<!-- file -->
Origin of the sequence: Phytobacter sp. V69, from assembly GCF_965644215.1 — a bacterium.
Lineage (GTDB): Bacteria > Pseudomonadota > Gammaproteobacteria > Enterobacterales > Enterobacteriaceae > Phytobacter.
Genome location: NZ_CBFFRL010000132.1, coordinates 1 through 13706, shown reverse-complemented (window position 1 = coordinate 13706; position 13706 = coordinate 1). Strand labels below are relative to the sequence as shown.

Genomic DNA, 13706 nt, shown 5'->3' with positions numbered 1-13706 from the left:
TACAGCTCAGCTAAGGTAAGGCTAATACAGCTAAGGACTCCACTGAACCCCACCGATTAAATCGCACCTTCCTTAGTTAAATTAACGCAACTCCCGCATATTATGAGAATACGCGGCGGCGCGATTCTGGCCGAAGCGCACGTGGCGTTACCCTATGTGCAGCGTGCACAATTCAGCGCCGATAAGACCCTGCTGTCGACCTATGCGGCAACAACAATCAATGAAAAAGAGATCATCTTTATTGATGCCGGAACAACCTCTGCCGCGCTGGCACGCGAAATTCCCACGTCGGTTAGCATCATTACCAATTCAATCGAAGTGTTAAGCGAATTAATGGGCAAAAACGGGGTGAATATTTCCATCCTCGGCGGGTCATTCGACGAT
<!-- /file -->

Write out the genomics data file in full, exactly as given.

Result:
Origin of the sequence: Phytobacter sp. V69, from assembly GCF_965644215.1 — a bacterium.
Lineage (GTDB): Bacteria > Pseudomonadota > Gammaproteobacteria > Enterobacterales > Enterobacteriaceae > Phytobacter.
Genome location: NZ_CBFFRL010000132.1, coordinates 1 through 13706, shown reverse-complemented (window position 1 = coordinate 13706; position 13706 = coordinate 1). Strand labels below are relative to the sequence as shown.

Genomic DNA, 13706 nt, shown 5'->3' with positions numbered 1-13706 from the left:
TACAGCTCAGCTAAGGTAAGGCTAATACAGCTAAGGACTCCACTGAACCCCACCGATTAAATCGCACCTTCCTTAGTTAAATTAACGCAACTCCCGCATATTATGAGAATACGCGGCGGCGCGATTCTGGCCGAAGCGCACGTGGCGTTACCCTATGTGCAGCGTGCACAATTCAGCGCCGATAAGACCCTGCTGTCGACCTATGCGGCAACAACAATCAATGAAAAAGAGATCATCTTTATTGATGCCGGAACAACCTCTGCCGCGCTGGCACGCGAAATTCCCACGTCGGTTAGCATCATTACCAATTCAATCGAAGTGTTAAGCGAATTAATGGGCAAAAACGGGGTGAATATTTCCATCCTCGGCGGGTCATTCGACGAT